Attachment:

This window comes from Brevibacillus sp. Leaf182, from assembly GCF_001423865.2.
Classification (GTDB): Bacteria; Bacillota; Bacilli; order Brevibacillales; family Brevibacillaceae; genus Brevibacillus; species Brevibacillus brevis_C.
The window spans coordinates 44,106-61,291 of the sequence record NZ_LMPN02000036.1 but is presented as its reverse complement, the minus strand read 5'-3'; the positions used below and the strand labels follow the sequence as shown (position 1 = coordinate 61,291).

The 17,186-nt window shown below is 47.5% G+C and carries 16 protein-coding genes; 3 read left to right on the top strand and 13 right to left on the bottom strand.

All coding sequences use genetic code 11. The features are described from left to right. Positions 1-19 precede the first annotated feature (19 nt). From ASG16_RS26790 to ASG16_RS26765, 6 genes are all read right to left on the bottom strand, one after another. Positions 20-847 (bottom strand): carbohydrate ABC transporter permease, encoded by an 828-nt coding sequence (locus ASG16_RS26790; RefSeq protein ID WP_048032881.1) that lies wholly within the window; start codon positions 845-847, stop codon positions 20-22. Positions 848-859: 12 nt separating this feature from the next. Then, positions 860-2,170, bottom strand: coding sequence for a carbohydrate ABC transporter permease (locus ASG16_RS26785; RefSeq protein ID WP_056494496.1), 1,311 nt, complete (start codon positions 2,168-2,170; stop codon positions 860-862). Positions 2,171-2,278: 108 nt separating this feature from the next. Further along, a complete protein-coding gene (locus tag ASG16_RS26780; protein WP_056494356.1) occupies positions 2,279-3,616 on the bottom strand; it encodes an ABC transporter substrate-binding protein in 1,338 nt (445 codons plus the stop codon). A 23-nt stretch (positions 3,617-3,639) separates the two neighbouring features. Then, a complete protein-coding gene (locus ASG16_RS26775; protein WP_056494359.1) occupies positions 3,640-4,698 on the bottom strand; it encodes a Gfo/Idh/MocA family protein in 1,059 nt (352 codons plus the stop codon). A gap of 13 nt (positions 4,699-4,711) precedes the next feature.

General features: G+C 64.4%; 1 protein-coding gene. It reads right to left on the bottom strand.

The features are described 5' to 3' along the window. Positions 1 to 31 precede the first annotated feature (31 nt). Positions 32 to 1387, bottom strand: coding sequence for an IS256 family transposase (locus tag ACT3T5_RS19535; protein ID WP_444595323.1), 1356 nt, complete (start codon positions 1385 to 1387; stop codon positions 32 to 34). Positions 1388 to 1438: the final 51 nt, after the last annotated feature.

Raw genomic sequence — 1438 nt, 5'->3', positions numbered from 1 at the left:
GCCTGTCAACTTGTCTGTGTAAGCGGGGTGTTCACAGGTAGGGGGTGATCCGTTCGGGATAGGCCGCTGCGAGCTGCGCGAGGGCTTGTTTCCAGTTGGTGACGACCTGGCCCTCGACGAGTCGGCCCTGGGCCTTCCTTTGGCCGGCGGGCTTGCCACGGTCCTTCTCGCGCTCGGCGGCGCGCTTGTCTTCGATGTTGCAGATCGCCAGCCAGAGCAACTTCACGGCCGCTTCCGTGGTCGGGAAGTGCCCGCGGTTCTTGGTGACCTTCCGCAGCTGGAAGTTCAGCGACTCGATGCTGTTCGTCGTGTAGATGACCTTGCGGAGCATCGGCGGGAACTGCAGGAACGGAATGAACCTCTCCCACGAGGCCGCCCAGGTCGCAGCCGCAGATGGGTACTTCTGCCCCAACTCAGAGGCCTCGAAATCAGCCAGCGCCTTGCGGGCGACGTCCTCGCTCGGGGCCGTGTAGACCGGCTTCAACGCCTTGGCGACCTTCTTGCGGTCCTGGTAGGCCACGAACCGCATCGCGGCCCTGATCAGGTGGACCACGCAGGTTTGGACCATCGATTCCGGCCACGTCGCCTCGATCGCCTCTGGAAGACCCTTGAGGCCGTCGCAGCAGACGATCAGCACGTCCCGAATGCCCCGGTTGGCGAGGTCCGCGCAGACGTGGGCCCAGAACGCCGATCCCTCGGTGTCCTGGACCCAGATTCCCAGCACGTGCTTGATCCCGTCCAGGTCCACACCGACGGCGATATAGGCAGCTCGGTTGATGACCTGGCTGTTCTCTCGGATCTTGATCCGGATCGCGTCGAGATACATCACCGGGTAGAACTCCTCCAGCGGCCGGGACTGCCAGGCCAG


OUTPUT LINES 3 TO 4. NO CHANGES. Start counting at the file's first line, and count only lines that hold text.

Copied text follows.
The window spans coordinates 44,106-61,291 of the sequence record NZ_LMPN02000036.1 but is presented as its reverse complement, the minus strand read 5'-3'; the positions used below and the strand labels follow the sequence as shown (position 1 = coordinate 61,291).

The 17,186-nt window shown below is 47.5% G+C and carries 16 protein-coding genes; 3 read left to right on the top strand and 13 right to left on the bottom strand.